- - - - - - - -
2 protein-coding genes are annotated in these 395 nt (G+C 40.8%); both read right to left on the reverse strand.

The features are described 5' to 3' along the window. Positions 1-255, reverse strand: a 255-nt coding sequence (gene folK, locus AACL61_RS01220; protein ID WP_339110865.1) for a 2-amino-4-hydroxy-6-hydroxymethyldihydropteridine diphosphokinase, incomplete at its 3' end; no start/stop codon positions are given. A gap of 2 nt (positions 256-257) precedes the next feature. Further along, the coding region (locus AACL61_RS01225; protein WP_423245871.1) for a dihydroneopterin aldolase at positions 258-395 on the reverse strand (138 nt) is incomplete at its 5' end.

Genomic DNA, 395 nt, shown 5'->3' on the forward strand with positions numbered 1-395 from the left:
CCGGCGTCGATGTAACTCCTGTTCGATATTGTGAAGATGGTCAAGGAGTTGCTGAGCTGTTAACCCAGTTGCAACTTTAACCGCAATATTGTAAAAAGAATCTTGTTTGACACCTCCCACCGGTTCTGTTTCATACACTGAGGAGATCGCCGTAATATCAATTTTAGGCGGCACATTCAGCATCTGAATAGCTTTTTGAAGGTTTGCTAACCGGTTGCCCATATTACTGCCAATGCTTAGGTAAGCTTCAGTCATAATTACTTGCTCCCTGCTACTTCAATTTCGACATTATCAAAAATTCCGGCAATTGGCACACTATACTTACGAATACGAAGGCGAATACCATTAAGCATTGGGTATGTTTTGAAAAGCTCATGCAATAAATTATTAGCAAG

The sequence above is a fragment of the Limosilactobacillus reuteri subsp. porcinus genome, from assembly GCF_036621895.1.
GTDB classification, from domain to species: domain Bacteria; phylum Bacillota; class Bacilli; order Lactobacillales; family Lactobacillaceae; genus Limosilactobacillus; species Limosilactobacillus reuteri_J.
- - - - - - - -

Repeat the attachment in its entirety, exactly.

2 protein-coding genes are annotated in these 395 nt (G+C 40.8%); both read right to left on the reverse strand.

The features are described 5' to 3' along the window. Positions 1-255, reverse strand: a 255-nt coding sequence (gene folK, locus AACL61_RS01220; protein ID WP_339110865.1) for a 2-amino-4-hydroxy-6-hydroxymethyldihydropteridine diphosphokinase, incomplete at its 3' end; no start/stop codon positions are given. A gap of 2 nt (positions 256-257) precedes the next feature. Further along, the coding region (locus AACL61_RS01225; protein WP_423245871.1) for a dihydroneopterin aldolase at positions 258-395 on the reverse strand (138 nt) is incomplete at its 5' end.

Genomic DNA, 395 nt, shown 5'->3' on the forward strand with positions numbered 1-395 from the left:
CCGGCGTCGATGTAACTCCTGTTCGATATTGTGAAGATGGTCAAGGAGTTGCTGAGCTGTTAACCCAGTTGCAACTTTAACCGCAATATTGTAAAAAGAATCTTGTTTGACACCTCCCACCGGTTCTGTTTCATACACTGAGGAGATCGCCGTAATATCAATTTTAGGCGGCACATTCAGCATCTGAATAGCTTTTTGAAGGTTTGCTAACCGGTTGCCCATATTACTGCCAATGCTTAGGTAAGCTTCAGTCATAATTACTTGCTCCCTGCTACTTCAATTTCGACATTATCAAAAATTCCGGCAATTGGCACACTATACTTACGAATACGAAGGCGAATACCATTAAGCATTGGGTATGTTTTGAAAAGCTCATGCAATAAATTATTAGCAAG

The sequence above is a fragment of the Limosilactobacillus reuteri subsp. porcinus genome, from assembly GCF_036621895.1.
GTDB classification, from domain to species: domain Bacteria; phylum Bacillota; class Bacilli; order Lactobacillales; family Lactobacillaceae; genus Limosilactobacillus; species Limosilactobacillus reuteri_J.